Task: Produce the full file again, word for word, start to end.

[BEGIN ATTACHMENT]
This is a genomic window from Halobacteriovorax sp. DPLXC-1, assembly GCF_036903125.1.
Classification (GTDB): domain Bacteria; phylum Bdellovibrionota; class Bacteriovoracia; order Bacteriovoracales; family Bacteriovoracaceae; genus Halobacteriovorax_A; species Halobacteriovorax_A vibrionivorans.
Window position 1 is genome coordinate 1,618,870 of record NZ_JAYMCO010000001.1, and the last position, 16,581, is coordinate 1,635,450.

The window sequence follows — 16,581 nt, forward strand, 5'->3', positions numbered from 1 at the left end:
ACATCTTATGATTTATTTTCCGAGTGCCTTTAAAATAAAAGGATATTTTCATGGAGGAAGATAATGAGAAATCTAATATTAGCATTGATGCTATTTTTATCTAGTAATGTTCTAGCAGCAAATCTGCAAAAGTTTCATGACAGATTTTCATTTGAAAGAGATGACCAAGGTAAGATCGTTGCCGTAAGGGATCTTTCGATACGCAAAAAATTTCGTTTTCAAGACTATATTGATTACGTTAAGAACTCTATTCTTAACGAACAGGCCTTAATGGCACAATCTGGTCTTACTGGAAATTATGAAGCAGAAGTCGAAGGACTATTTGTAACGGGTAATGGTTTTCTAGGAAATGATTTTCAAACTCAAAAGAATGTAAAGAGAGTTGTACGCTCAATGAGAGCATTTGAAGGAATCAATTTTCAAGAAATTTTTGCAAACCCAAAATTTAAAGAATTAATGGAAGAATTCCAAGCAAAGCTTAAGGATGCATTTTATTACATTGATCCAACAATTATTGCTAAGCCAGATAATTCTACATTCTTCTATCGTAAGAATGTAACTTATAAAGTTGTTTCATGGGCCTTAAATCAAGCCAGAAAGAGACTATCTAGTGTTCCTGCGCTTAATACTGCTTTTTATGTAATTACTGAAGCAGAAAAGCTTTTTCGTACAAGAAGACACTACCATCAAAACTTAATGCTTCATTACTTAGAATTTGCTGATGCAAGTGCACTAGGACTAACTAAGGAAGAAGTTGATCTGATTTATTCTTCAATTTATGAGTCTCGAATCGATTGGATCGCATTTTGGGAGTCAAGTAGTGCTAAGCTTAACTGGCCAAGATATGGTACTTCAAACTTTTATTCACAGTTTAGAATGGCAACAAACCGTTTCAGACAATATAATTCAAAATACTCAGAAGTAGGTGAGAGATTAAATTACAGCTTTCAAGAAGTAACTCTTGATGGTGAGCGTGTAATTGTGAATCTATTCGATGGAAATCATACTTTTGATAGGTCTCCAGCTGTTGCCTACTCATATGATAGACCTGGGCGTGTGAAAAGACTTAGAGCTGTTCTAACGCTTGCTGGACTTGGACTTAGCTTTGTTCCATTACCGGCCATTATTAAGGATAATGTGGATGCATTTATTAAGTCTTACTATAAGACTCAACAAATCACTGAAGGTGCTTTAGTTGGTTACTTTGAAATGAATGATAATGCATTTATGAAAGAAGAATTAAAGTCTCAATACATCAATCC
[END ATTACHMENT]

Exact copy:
This is a genomic window from Halobacteriovorax sp. DPLXC-1, assembly GCF_036903125.1.
Classification (GTDB): domain Bacteria; phylum Bdellovibrionota; class Bacteriovoracia; order Bacteriovoracales; family Bacteriovoracaceae; genus Halobacteriovorax_A; species Halobacteriovorax_A vibrionivorans.
Window position 1 is genome coordinate 1,618,870 of record NZ_JAYMCO010000001.1, and the last position, 16,581, is coordinate 1,635,450.

The window sequence follows — 16,581 nt, forward strand, 5'->3', positions numbered from 1 at the left end:
ACATCTTATGATTTATTTTCCGAGTGCCTTTAAAATAAAAGGATATTTTCATGGAGGAAGATAATGAGAAATCTAATATTAGCATTGATGCTATTTTTATCTAGTAATGTTCTAGCAGCAAATCTGCAAAAGTTTCATGACAGATTTTCATTTGAAAGAGATGACCAAGGTAAGATCGTTGCCGTAAGGGATCTTTCGATACGCAAAAAATTTCGTTTTCAAGACTATATTGATTACGTTAAGAACTCTATTCTTAACGAACAGGCCTTAATGGCACAATCTGGTCTTACTGGAAATTATGAAGCAGAAGTCGAAGGACTATTTGTAACGGGTAATGGTTTTCTAGGAAATGATTTTCAAACTCAAAAGAATGTAAAGAGAGTTGTACGCTCAATGAGAGCATTTGAAGGAATCAATTTTCAAGAAATTTTTGCAAACCCAAAATTTAAAGAATTAATGGAAGAATTCCAAGCAAAGCTTAAGGATGCATTTTATTACATTGATCCAACAATTATTGCTAAGCCAGATAATTCTACATTCTTCTATCGTAAGAATGTAACTTATAAAGTTGTTTCATGGGCCTTAAATCAAGCCAGAAAGAGACTATCTAGTGTTCCTGCGCTTAATACTGCTTTTTATGTAATTACTGAAGCAGAAAAGCTTTTTCGTACAAGAAGACACTACCATCAAAACTTAATGCTTCATTACTTAGAATTTGCTGATGCAAGTGCACTAGGACTAACTAAGGAAGAAGTTGATCTGATTTATTCTTCAATTTATGAGTCTCGAATCGATTGGATCGCATTTTGGGAGTCAAGTAGTGCTAAGCTTAACTGGCCAAGATATGGTACTTCAAACTTTTATTCACAGTTTAGAATGGCAACAAACCGTTTCAGACAATATAATTCAAAATACTCAGAAGTAGGTGAGAGATTAAATTACAGCTTTCAAGAAGTAACTCTTGATGGTGAGCGTGTAATTGTGAATCTATTCGATGGAAATCATACTTTTGATAGGTCTCCAGCTGTTGCCTACTCATATGATAGACCTGGGCGTGTGAAAAGACTTAGAGCTGTTCTAACGCTTGCTGGACTTGGACTTAGCTTTGTTCCATTACCGGCCATTATTAAGGATAATGTGGATGCATTTATTAAGTCTTACTATAAGACTCAACAAATCACTGAAGGTGCTTTAGTTGGTTACTTTGAAATGAATGATAATGCATTTATGAAAGAAGAATTAAAGTCTCAATACATCAATCC